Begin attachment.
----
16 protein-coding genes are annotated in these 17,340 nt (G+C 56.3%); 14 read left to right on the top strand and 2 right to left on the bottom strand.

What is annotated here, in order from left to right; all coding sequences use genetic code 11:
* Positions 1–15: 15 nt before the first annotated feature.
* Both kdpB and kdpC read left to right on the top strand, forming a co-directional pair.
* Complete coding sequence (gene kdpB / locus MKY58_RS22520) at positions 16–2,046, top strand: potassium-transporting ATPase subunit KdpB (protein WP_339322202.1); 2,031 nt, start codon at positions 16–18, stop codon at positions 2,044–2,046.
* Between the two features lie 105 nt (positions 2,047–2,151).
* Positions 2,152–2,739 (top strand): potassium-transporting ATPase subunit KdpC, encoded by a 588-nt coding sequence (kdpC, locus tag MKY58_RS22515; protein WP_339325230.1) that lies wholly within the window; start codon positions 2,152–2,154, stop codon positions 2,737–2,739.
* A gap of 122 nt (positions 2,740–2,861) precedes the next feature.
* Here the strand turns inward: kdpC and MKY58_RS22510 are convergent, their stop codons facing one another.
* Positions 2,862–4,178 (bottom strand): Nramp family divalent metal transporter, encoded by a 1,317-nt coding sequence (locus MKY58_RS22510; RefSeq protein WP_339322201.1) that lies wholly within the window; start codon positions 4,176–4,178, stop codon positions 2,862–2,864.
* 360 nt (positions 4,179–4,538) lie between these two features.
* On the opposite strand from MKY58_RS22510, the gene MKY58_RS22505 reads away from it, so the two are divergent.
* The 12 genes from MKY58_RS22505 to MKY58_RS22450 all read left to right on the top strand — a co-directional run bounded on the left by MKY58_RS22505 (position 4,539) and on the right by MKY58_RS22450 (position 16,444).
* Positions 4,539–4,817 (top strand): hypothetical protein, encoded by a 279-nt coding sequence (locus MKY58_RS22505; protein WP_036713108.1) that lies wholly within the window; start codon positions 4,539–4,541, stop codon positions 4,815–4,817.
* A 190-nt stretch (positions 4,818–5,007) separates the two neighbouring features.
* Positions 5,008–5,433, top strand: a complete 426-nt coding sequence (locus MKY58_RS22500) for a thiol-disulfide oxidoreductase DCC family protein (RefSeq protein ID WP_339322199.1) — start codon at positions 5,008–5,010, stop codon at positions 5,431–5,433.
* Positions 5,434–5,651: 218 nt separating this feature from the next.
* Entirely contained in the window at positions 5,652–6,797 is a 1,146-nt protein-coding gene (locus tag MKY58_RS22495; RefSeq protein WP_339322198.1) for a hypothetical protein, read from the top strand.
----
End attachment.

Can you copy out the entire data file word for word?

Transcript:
16 protein-coding genes are annotated in these 17,340 nt (G+C 56.3%); 14 read left to right on the top strand and 2 right to left on the bottom strand.

What is annotated here, in order from left to right; all coding sequences use genetic code 11:
* Positions 1–15: 15 nt before the first annotated feature.
* Both kdpB and kdpC read left to right on the top strand, forming a co-directional pair.
* Complete coding sequence (gene kdpB / locus MKY58_RS22520) at positions 16–2,046, top strand: potassium-transporting ATPase subunit KdpB (protein WP_339322202.1); 2,031 nt, start codon at positions 16–18, stop codon at positions 2,044–2,046.
* Between the two features lie 105 nt (positions 2,047–2,151).
* Positions 2,152–2,739 (top strand): potassium-transporting ATPase subunit KdpC, encoded by a 588-nt coding sequence (kdpC, locus tag MKY58_RS22515; protein WP_339325230.1) that lies wholly within the window; start codon positions 2,152–2,154, stop codon positions 2,737–2,739.
* A gap of 122 nt (positions 2,740–2,861) precedes the next feature.
* Here the strand turns inward: kdpC and MKY58_RS22510 are convergent, their stop codons facing one another.
* Positions 2,862–4,178 (bottom strand): Nramp family divalent metal transporter, encoded by a 1,317-nt coding sequence (locus MKY58_RS22510; RefSeq protein WP_339322201.1) that lies wholly within the window; start codon positions 4,176–4,178, stop codon positions 2,862–2,864.
* 360 nt (positions 4,179–4,538) lie between these two features.
* On the opposite strand from MKY58_RS22510, the gene MKY58_RS22505 reads away from it, so the two are divergent.
* The 12 genes from MKY58_RS22505 to MKY58_RS22450 all read left to right on the top strand — a co-directional run bounded on the left by MKY58_RS22505 (position 4,539) and on the right by MKY58_RS22450 (position 16,444).
* Positions 4,539–4,817 (top strand): hypothetical protein, encoded by a 279-nt coding sequence (locus MKY58_RS22505; protein WP_036713108.1) that lies wholly within the window; start codon positions 4,539–4,541, stop codon positions 4,815–4,817.
* A 190-nt stretch (positions 4,818–5,007) separates the two neighbouring features.
* Positions 5,008–5,433, top strand: a complete 426-nt coding sequence (locus MKY58_RS22500) for a thiol-disulfide oxidoreductase DCC family protein (RefSeq protein ID WP_339322199.1) — start codon at positions 5,008–5,010, stop codon at positions 5,431–5,433.
* Positions 5,434–5,651: 218 nt separating this feature from the next.
* Entirely contained in the window at positions 5,652–6,797 is a 1,146-nt protein-coding gene (locus tag MKY58_RS22495; RefSeq protein WP_339322198.1) for a hypothetical protein, read from the top strand.